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Wed Jun 27, 2012, 02:46 PM

So much for the Paleo diet...

not the main point of the article, but that's what I got out of it...

Prehuman Species Preferred Forest Foods, Fossil Teeth Suggest
http://www.nytimes.com/2012/06/28/science/australopithecus-sediba-preferred-forest-foods-fossil-teeth-suggest.html?_r=1&smid=tw-nytimes&seid=auto

Almost two million years after their last meals, two members of a prehuman species in southern Africa left traces in their teeth of what they had eaten then, as well as over a lifetime of foraging. Scientists were surprised to find that these hominins apparently lived almost exclusively on a diet of leaves, fruits, wood and bark.

snip

The dietary pattern of the enigmatic species, Australopithecus sediba, discovered four years ago in the Malapa caves northwest of Johannesburg, was unexpected for several reasons. It contrasted sharply with available data for other hominins in the region and elsewhere in Africa; they mainly consumed grasses and sedges from the savanna.

snip

“One thing people probably don’t realize is that humans are basically grass eaters,” Dr. Passey said in a statement. “We eat grass in the form of the grains we use to make breads, noodles, cereals and beers, and we eat animals that eat grass. So when did our addiction to grass begin? At what point in our evolutionary history did we start making use of grasses? We are simply trying to find out where in the human chain that begins.”

11 replies, 1935 views

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Response to Viva_La_Revolution (Original post)

Wed Jun 27, 2012, 02:49 PM

1. now i want a baguette...and some slices of jamon. nt nt

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Response to Viva_La_Revolution (Original post)

Wed Jun 27, 2012, 02:54 PM

2. One of the problems with dental microwear analysis is that

the teeth record what was eaten in the last few days. What this means is that we can tell what those particular individuals were eating before they died. There is marked seasonality in diets of chimps for example and significant differences in diet between chimps in different areas. What this means is that we should probably avoid generalizing about the diet of A. sediba or any other fossil hominim.

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Response to mysuzuki2 (Reply #2)

Wed Jun 27, 2012, 03:48 PM

6. Not only that, but they might have died of starvation

which explains why they were eating wood.

Coprolith analysis is a little more reliable, since some of it can be assumed to have come from more robust people, not those near death. What little I've managed to read on the subject suggests that the paleo diet was anything that didn't poison them and much that did, including insects, grubs, leaves, grasses, bark (likely for the sweet sap on the surface), and any seeds they could find in fruit or topping grasses or in pods. Most of the diet was vegetable and most of it was high bulk, low nutritional value stuff.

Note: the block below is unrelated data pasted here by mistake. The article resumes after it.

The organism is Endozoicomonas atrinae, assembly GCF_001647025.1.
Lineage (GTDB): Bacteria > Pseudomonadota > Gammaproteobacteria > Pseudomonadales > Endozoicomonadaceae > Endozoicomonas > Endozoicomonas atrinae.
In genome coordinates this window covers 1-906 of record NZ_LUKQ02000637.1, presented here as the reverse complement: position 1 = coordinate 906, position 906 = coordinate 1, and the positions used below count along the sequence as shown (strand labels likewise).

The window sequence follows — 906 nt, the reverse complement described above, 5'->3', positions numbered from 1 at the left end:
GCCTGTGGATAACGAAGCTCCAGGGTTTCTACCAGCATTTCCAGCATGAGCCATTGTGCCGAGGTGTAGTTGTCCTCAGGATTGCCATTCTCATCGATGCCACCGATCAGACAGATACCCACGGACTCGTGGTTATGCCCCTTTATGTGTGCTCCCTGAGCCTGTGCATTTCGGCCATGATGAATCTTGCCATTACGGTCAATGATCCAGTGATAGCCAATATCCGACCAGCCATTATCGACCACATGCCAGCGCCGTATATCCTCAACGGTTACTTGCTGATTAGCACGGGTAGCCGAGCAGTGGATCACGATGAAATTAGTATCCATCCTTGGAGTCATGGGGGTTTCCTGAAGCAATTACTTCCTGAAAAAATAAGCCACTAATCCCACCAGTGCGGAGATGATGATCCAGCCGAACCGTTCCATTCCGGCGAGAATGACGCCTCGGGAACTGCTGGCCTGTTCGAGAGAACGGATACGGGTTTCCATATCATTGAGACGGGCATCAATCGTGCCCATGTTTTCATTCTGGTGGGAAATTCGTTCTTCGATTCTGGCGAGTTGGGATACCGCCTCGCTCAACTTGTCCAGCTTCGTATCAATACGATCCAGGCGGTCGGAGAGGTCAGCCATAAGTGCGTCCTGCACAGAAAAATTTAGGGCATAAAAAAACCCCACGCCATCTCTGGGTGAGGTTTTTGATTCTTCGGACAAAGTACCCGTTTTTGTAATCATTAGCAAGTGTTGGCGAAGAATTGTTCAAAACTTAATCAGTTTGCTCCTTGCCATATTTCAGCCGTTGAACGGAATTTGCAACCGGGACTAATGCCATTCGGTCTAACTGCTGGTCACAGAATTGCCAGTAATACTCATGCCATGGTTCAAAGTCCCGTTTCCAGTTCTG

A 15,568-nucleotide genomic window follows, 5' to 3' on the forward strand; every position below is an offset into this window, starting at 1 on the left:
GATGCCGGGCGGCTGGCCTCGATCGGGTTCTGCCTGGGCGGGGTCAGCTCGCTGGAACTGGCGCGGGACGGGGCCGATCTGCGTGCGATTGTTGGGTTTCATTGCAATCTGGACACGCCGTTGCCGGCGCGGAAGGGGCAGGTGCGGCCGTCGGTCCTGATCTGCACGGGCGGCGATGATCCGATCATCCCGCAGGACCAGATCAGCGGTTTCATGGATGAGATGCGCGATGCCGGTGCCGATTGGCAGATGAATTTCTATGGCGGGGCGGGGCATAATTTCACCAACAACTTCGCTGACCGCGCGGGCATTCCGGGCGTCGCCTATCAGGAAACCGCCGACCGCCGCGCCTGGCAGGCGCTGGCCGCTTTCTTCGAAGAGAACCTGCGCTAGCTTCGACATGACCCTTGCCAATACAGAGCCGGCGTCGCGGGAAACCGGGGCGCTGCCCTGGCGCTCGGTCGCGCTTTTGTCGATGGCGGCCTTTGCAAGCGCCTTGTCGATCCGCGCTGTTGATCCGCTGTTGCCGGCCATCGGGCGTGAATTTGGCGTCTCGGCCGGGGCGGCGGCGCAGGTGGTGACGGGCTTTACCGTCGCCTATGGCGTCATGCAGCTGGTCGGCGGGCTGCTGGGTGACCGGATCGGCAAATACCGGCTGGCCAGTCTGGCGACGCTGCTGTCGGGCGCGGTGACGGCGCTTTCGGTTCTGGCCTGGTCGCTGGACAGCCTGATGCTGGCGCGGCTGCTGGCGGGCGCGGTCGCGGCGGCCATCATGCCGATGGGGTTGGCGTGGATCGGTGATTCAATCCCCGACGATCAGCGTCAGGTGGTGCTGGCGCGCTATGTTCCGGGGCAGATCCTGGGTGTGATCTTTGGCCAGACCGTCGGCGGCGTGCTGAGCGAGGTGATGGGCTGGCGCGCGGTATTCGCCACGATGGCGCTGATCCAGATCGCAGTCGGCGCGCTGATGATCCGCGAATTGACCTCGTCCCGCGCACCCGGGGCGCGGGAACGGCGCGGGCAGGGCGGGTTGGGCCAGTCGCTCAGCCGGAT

They were regular, if nothing else. They also mostly died by the age of 40.

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Response to Warpy (Reply #6)

Wed Jun 27, 2012, 05:00 PM

11. Wouldn't it be nice if we had some australopithecine poop!

You are right about them eating almost anything, I think. One of the most interesting things about prople and our bio-cultural evolution is that we have found ways to process foods before eating in such a way as to make them edible. Manioc and acorns for example cannot generally be eaten w/o fairly extensive processing. I think this sort of behavior may have begun fairly early in our evolutionary history.

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Response to Viva_La_Revolution (Original post)

Wed Jun 27, 2012, 02:54 PM

3. "and the Irish dead lying dead on the side of the road with grass stains 'round their mouths."

An eerie story from Grandmom Murphy educating us on the "troubles."..

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Response to Viva_La_Revolution (Original post)

Wed Jun 27, 2012, 03:07 PM

4. I can't find good bark at the supermarket. n/t

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Response to PoliticAverse (Reply #4)

Wed Jun 27, 2012, 03:23 PM

5. No, you can!

 

Look for that (delicious) Chocolate Bark.

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Response to PoliticAverse (Reply #4)

Wed Jun 27, 2012, 04:21 PM

9. Cinnamon.

And it even comes ground up for those with dentures.

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Response to Viva_La_Revolution (Original post)

Wed Jun 27, 2012, 03:58 PM

7. The domestication of grains is well explained in the book "Guns, Germs and Steel".

And there is a load of difference between grains harvested and used with minimal processing, as opposed to the whole-scale extraction of nutrients that is done to grains today.